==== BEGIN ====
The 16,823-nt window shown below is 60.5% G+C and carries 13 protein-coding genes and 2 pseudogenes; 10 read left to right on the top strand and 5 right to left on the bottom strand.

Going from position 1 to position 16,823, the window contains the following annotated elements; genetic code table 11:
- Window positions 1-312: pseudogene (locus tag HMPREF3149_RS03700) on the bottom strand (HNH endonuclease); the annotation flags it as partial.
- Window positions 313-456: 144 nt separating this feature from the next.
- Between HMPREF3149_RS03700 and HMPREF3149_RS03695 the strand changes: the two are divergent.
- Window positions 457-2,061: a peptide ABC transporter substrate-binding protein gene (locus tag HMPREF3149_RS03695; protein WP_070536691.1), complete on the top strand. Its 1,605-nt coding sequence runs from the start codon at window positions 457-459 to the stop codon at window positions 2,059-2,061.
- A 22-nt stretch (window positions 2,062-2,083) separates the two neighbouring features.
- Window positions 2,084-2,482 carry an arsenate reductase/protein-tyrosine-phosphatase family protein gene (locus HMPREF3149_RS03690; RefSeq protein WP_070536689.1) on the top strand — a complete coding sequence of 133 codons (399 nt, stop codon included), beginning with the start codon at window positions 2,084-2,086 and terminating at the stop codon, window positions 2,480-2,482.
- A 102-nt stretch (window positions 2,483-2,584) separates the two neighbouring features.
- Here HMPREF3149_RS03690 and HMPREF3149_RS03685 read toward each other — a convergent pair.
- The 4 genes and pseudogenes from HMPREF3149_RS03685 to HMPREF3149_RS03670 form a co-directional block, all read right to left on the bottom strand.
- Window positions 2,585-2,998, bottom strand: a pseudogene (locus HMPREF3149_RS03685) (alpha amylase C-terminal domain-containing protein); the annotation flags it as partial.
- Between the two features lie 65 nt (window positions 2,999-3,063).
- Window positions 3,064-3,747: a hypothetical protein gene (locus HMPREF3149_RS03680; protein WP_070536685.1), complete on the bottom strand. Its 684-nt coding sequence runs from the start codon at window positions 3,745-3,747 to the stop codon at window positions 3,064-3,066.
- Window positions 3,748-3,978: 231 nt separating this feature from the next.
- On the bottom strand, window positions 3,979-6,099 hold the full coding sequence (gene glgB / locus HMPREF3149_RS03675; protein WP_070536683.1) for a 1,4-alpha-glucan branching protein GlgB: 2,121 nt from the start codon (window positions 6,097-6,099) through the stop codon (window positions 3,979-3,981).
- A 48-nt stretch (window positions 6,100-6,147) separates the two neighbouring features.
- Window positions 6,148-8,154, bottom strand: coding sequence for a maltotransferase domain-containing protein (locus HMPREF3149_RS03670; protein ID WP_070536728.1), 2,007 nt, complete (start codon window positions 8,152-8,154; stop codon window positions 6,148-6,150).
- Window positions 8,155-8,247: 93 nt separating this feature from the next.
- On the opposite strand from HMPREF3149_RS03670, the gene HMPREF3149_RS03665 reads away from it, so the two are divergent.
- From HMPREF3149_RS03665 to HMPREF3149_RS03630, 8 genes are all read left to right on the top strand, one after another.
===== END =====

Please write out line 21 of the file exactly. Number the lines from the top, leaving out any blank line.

- From HMPREF3149_RS03665 to HMPREF3149_RS03630, 8 genes are all read left to right on the top strand, one after another.